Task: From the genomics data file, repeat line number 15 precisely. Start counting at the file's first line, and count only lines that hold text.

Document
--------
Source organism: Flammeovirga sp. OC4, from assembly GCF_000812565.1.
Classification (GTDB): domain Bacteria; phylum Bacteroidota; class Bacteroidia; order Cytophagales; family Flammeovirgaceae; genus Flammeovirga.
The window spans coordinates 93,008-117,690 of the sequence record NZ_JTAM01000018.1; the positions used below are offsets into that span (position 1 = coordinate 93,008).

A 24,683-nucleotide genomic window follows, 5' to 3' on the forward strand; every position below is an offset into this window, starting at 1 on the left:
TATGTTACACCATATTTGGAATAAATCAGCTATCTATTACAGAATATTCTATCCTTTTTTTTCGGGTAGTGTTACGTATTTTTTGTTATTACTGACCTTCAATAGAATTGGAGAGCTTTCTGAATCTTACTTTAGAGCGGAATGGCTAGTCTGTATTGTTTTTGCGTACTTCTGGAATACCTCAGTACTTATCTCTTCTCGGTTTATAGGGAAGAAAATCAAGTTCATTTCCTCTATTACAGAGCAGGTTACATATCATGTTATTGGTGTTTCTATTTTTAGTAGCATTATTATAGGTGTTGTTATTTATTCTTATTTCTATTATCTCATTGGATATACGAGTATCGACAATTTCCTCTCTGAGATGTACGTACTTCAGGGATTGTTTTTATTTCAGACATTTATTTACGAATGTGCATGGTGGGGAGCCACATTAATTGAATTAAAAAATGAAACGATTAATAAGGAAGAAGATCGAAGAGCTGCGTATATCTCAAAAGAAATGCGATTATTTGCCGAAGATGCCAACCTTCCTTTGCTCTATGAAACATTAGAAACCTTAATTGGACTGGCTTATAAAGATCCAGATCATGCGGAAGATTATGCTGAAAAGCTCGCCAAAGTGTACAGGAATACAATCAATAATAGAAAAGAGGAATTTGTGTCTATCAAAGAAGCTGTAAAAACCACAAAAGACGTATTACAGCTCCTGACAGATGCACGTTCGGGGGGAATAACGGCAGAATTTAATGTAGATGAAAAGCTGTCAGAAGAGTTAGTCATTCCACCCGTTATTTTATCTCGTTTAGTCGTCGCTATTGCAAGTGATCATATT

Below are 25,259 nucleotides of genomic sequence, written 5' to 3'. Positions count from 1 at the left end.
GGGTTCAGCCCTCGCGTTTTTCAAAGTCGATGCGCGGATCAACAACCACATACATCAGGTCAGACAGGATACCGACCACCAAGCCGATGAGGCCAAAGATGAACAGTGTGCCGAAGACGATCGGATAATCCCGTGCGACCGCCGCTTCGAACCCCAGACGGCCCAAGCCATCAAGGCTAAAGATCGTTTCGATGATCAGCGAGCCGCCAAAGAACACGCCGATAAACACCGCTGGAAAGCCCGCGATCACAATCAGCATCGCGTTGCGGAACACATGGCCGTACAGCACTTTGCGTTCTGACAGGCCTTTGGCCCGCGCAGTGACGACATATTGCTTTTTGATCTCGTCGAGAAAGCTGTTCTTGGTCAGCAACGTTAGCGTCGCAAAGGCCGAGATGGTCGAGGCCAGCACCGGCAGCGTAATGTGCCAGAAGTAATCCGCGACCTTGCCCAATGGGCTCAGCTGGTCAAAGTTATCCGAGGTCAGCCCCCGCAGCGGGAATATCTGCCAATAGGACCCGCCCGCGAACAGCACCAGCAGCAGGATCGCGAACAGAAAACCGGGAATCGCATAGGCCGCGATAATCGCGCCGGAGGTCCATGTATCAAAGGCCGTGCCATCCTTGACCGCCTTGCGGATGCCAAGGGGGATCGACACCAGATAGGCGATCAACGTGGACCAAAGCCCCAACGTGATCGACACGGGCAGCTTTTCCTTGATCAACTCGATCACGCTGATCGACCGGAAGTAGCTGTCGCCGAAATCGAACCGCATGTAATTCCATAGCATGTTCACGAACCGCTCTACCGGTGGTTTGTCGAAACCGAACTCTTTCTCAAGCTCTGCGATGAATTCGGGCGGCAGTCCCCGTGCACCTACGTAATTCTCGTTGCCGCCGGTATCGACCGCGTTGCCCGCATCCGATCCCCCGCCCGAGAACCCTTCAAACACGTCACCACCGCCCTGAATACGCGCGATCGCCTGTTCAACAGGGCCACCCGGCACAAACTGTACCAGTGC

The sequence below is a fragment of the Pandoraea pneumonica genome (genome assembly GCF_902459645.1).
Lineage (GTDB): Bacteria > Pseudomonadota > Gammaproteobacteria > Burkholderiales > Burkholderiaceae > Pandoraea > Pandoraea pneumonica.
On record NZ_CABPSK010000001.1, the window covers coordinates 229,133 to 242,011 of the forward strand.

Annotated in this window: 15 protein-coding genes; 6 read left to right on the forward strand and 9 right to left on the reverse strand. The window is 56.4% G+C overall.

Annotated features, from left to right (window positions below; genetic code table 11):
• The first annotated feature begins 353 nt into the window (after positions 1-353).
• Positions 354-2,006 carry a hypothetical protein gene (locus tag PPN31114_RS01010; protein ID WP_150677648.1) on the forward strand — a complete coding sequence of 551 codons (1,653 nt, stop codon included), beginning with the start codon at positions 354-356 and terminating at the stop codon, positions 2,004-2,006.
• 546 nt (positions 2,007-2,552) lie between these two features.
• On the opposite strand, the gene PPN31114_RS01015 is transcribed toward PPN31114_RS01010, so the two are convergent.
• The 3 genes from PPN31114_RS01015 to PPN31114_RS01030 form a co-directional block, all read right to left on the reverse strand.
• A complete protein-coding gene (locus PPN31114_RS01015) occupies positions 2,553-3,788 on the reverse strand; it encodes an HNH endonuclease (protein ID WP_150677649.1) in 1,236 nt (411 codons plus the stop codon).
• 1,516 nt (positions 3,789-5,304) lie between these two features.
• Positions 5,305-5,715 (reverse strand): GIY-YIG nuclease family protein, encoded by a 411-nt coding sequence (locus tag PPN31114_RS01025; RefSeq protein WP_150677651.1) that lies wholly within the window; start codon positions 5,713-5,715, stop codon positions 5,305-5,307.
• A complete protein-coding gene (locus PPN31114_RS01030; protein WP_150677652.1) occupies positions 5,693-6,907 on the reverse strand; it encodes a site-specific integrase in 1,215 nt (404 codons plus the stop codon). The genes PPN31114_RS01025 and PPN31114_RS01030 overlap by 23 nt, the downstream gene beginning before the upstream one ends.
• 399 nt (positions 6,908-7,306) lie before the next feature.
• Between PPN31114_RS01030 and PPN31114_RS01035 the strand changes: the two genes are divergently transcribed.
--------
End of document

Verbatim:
• 546 nt (positions 2,007-2,552) lie between these two features.